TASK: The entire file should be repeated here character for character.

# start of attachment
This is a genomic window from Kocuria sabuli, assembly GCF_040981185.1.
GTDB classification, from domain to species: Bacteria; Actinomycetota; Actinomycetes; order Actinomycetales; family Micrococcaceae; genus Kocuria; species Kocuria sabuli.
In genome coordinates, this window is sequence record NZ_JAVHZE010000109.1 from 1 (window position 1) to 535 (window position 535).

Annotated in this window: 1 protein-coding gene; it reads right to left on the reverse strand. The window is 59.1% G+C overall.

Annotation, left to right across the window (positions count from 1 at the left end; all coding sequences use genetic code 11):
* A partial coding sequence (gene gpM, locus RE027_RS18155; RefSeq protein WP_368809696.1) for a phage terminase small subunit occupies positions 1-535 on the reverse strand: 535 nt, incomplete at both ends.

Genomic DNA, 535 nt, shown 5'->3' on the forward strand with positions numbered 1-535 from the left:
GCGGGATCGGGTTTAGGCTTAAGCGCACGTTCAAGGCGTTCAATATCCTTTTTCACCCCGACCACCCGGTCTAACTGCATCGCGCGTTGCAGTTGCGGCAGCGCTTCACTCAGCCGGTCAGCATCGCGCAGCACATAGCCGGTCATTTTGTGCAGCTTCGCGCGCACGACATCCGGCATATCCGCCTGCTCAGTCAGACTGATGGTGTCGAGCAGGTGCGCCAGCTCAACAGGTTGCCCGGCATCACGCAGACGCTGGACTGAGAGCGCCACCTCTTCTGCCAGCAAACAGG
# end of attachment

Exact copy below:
This is a genomic window from Kocuria sabuli, assembly GCF_040981185.1.
GTDB classification, from domain to species: Bacteria; Actinomycetota; Actinomycetes; order Actinomycetales; family Micrococcaceae; genus Kocuria; species Kocuria sabuli.
In genome coordinates, this window is sequence record NZ_JAVHZE010000109.1 from 1 (window position 1) to 535 (window position 535).

Annotated in this window: 1 protein-coding gene; it reads right to left on the reverse strand. The window is 59.1% G+C overall.

Annotation, left to right across the window (positions count from 1 at the left end; all coding sequences use genetic code 11):
* A partial coding sequence (gene gpM, locus RE027_RS18155; RefSeq protein WP_368809696.1) for a phage terminase small subunit occupies positions 1-535 on the reverse strand: 535 nt, incomplete at both ends.

Genomic DNA, 535 nt, shown 5'->3' on the forward strand with positions numbered 1-535 from the left:
GCGGGATCGGGTTTAGGCTTAAGCGCACGTTCAAGGCGTTCAATATCCTTTTTCACCCCGACCACCCGGTCTAACTGCATCGCGCGTTGCAGTTGCGGCAGCGCTTCACTCAGCCGGTCAGCATCGCGCAGCACATAGCCGGTCATTTTGTGCAGCTTCGCGCGCACGACATCCGGCATATCCGCCTGCTCAGTCAGACTGATGGTGTCGAGCAGGTGCGCCAGCTCAACAGGTTGCCCGGCATCACGCAGACGCTGGACTGAGAGCGCCACCTCTTCTGCCAGCAAACAGG